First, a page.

by Matt Gray
Training for an Ultra is actually a great deal of fun . . . an adventure on every outing:
I'm not sure how it happened, but about ninety minutes into the run,
I'm no longer on the High Line Canal Trail. There's a puzzling detour
sign at the end of a cul-de-sac in a nice neighborhood. Sporting my
classy jogger costume once again, I'm tempted to flag down the next car,
but the passing stranger is probably more likely to call the cops about
the sweating beast harassing the locals than give me directions.
scratch my beard in contemplation. The map pinned to the bright orange
road sign doesn't make sense. I just passed mile marker 29 (the trail
runs for nearly 50 miles across Denver through an urban greenway). How
could the trail go that way, into the depths of suburbia? And why is there a detour on a trail anyway?
is a wonderful way to explore new cities, wilderness areas, and
unfamiliar places. I read that in a book, but it quickly became true for
me when I returned home to Denver after a summer of travel in
California and the East Coast. While visiting R.E.I. I picked up maps
for nearby open space in the foothills and of urban bike trails in Metro
Denver that I'd never hiked or explored after living here four years.
the fall, and now into the winter, I've pursued these new trails
relentlessly. The urban network of sometimes gravel and dirt paths has
provided me a new perspective on a city I thought I knew well. The High
Line Canal Trail quickly became my favorite route, but today, it's
throwing me for a curve ball.
"Excuse me," another jogger passes
by and I holler after her politely, "sorry to bother you, but do you
know if this is the right trail?"
She turns ever so cautiously and
grimaces. I would too. "Uh, I just moved to the area," she responds as
bewildered as I'm sure I look. "Sorry."
I turn back to the sign.
Wilderness survival 101: always bring a map. But I'm not in the woods,
how could I get lost? And the map I'm looking at isn't doing any good
because it covers far too small of an area to orient me in my
surroundings. I shrug my shoulders. Well, it must go this way . . .
minutes later I'm back at the same sign. No, I didn't run in a circle.
The path I took turned into a concrete sidewalk, rambled by a school,
and came to a dead-end in a park. I saw at least two soccer moms pick
up their kids at the sight of me coming down the road. I've really got to buy a new running outfit.
I'm pretty certain at this point that
I'm south of where I need to be, so I follow a main road up a hill and
then spot a dirt path leading back towards where I think I lost the High
Line Canal Trail. About a half mile away, I spot the rise of the canal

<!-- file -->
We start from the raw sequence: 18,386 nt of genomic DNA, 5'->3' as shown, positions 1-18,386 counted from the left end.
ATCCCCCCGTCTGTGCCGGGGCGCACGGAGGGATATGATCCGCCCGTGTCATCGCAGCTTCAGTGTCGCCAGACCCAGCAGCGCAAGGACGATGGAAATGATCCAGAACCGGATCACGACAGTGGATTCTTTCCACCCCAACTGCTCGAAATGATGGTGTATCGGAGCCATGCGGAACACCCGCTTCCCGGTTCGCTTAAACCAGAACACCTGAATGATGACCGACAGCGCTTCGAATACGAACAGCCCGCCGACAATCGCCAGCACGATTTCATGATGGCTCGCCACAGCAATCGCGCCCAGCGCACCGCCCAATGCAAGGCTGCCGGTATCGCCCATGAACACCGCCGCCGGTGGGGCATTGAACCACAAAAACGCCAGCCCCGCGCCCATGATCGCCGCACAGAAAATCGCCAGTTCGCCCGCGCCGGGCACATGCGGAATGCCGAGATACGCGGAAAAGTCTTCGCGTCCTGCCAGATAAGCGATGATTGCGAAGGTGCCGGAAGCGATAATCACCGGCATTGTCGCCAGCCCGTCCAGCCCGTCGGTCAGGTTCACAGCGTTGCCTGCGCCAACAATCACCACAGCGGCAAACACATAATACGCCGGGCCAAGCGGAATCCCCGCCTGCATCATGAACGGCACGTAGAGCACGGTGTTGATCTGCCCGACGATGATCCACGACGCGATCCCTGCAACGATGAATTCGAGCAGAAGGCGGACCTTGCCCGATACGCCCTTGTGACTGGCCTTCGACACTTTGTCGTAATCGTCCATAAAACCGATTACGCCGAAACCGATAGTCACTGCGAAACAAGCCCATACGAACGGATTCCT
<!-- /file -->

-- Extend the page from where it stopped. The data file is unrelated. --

levee and the familiar trees along its border. I emerge back onto what
I'm almost certain is the trail.
A jogger passes all the way by,
but I can see the turn of compassion in his eyes as he stops to check on
me. "Are you lost, mate?" He asks in a thick Australian accent . . .
friendliest people in the world, I'm sure of it. I have a moment of
disillusioned globalization, marveling at the fact that maybe I
time-portaled to the Outback. How cool!
"Mate?" He catches my attention and pulls me back from my wandering musings. I love runner's brain.
I shake my head yes. I admit it. I am lost in suburbia. "Is this the High Line Canal Trail?"
"Which way are the mile posts running?"
"That direction," he points from where I think I came, "is up. Mile marker 29 is just around that bend."
I smile. Oh yes, I nod, mile marker 29. I did run in a circle.
He pauses for another moment, waiting for me to say something else. But I've got nothing. Where are my manners?
"Thank you!" I say, excited at remembering this common pleasantry as he jogs off.
runner's brain. I estimate I've gone about 12 total miles with the
unexpected detour. And with at least that many more miles to go for the
day, I'm in desperate need of fuel. I reach into my pack and pull out a
Tupperware container of homemade gu (a cocktail of molasses, honey,
brown rice syrup, vanilla extract and salt) that I'll shovel into my
mouth with a bamboo spoon while running down the trail.
time I reach mile marker 25, the thick black sugar mixture is stuck in
my beard and coating my fingers. I give up the spoon feeding and switch
to slurping the mixture straight from the container. The looks I get
from a retired couple out on their Thursday afternoon birding stroll are
priceless. If I'm going to be lost in suburbia, I might as well look as
crazy as I possibly can.